Below Walker Creek Campsite, there are only two simple options for taking out;

Below the gorge.

On the topomap, there is a very short vehicle track marked from the river to the highway. Fiordland National Park comes almost right up to the highway here, so it is possible to legally exit here via the track. It is not easy to determine the take out from the river unless you’ve scouted it before hand. Don’t miss this spot; there are no other easy options until the river mouth! Upstream it is quite steep to get to the highway, and downstream it a fair distance to the road (and across private land), so you do want to check out the spot beforehand (or go with someone who knows).

Lake Te Anau.

The other option is to paddle all the way to Lake Te Anau. The road from the highway to the river mouth is a bit rough in places, so don’t take your low slung race car.

On the water

West Branch middle reaches (I/II) below Mistake Creek

From the confluence of Mistake Creek, the paddling is almost entirely grade I. There are still hazards such as logs, trees and rocks to avoid.

There is one grade II rapid, immediately above the confluence of the West and East Branches. Scout and portage on the left as required.

Eglinton river: East/West confluence to the limestone gorge (I)

From the confluence, it is grade I water. There are single channel sections, and braids, both with the occasional tree in the wave train rapids to remind you to keep vigilant.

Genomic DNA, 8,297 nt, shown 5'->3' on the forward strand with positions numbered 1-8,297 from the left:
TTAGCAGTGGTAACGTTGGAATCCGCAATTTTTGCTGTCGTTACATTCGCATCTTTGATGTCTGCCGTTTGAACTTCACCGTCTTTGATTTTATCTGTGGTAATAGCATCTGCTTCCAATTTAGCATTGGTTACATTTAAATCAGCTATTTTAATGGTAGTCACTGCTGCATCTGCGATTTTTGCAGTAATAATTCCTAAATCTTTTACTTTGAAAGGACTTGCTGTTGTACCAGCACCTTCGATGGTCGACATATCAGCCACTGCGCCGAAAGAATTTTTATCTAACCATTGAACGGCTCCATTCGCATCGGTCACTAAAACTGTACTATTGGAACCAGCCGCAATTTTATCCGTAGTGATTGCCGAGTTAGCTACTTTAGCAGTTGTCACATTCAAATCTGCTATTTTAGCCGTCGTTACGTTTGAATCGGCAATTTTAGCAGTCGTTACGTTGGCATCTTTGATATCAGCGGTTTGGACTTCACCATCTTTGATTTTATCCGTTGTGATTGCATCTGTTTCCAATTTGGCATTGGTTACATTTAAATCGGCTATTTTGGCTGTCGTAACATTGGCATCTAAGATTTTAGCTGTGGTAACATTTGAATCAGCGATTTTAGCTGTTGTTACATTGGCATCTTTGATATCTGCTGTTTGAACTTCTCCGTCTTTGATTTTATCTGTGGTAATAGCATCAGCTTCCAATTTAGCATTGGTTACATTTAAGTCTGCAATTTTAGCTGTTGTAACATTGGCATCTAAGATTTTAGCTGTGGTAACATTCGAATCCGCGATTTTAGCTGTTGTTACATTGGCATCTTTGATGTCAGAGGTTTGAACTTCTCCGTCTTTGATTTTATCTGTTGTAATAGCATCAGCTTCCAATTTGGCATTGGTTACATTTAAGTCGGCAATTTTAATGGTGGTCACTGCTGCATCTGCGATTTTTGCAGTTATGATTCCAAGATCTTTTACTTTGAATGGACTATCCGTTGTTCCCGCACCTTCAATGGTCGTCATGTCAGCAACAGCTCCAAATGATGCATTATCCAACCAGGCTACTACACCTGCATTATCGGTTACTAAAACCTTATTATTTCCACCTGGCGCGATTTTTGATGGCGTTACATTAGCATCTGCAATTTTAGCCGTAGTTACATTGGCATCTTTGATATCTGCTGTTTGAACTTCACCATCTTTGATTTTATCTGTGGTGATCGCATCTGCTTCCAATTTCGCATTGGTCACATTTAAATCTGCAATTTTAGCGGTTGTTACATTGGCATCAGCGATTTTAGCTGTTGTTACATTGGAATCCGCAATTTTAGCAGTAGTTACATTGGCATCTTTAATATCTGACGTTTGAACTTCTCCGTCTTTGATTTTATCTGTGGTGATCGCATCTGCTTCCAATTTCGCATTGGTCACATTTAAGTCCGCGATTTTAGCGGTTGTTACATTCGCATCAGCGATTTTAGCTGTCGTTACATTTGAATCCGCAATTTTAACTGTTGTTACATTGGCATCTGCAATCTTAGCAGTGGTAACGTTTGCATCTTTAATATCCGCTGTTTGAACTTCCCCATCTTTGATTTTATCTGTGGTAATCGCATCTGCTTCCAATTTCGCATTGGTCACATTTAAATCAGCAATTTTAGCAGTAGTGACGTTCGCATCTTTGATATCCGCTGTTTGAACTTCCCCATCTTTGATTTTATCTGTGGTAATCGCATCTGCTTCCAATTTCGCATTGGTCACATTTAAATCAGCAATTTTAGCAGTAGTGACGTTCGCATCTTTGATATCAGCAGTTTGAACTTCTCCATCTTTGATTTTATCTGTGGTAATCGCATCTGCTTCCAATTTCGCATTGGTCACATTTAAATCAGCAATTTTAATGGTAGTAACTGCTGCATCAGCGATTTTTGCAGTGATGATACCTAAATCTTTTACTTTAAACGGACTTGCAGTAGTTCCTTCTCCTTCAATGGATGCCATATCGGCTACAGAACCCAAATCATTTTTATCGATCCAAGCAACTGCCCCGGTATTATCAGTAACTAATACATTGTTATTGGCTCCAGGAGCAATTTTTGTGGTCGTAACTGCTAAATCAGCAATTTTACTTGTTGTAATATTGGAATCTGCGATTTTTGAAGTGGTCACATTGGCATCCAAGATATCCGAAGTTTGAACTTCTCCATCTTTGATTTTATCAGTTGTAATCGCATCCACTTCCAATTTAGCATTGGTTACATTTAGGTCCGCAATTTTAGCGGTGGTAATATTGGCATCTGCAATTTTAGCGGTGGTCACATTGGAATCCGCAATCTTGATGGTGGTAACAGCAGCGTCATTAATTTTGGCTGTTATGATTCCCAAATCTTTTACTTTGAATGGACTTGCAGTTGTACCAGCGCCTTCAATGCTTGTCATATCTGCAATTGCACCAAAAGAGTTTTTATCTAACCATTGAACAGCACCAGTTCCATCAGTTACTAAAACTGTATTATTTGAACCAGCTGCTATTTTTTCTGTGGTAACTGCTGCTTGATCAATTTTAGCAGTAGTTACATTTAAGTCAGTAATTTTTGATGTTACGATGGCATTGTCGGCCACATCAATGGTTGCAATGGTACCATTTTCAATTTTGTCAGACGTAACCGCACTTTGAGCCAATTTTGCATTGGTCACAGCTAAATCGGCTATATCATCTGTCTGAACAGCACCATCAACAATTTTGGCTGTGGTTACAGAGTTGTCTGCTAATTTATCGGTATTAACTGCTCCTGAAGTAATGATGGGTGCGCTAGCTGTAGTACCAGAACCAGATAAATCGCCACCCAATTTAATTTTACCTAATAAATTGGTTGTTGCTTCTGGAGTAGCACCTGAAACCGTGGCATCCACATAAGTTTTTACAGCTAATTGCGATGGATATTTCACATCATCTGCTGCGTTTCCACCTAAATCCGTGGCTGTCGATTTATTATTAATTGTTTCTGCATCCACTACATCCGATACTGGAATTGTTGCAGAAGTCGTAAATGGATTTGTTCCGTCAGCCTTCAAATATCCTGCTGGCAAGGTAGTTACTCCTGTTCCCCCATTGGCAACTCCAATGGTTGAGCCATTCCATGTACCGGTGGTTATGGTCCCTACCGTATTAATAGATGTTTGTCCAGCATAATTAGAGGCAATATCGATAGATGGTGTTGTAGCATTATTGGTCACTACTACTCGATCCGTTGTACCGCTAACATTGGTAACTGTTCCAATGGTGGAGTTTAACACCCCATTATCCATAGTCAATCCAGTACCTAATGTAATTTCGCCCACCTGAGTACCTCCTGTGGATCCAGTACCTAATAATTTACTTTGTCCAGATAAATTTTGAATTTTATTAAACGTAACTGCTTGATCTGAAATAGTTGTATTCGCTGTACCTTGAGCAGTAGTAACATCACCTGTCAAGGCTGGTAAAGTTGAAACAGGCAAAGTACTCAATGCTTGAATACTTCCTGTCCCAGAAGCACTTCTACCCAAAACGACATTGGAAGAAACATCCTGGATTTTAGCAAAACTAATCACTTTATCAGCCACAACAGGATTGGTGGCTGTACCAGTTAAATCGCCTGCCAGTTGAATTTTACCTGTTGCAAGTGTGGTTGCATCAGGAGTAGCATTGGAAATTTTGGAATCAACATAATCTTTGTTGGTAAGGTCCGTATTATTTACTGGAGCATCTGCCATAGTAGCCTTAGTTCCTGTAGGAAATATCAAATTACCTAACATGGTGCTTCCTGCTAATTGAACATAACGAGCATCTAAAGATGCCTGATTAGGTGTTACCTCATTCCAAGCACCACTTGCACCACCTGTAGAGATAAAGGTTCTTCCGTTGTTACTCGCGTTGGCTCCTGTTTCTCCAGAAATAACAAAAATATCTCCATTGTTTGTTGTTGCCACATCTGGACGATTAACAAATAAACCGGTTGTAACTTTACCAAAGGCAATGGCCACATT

The limestone gorge (II)

Upon entering the gorge, the first (and only) rapid of any note is known as Flipper (II), for what it has been known to do to rookie packrafters, but is actually fairly straight-forward. Its basically a wave-train that goes straight into the gorge wall on the opposite side like a T junction. The gorge is spectacular, but it is quite short, so don’t be in a rush to paddle through!

On a warm sunny day, you could spend some time swimming and jumping in the gorge. It’s possibly to climb out onto the banks in a few spots and jump back in. It’s a truly spectacular location and you’ll feel like you are right out in the wilderness.

Remember to keep an eye out for trees, especially when the river turns around corners with limited visibility: there’s usually logs in the river somewhere!

Below the gorge (I)

The native bush recedes a little and the river widens out. Make sure you know where the farm track take out is if you plan to use it!! Below the farm track, there there’s no easy take outs until you reach Lake Te Anau.

Below the farm track take out, the river again becomes braided and tends to have a few less trees lower down.

Leading into the big right-hand corner, the river becomes very braided (i.e. shallow) and may require some walking at low flow. Try and go right early to avoid the shallow section (and a willow tree that hangs over the far-left braid).


Visual. If it has been dry for a while (more than a couple of days) you might expect some scraping and walking on the braided sections.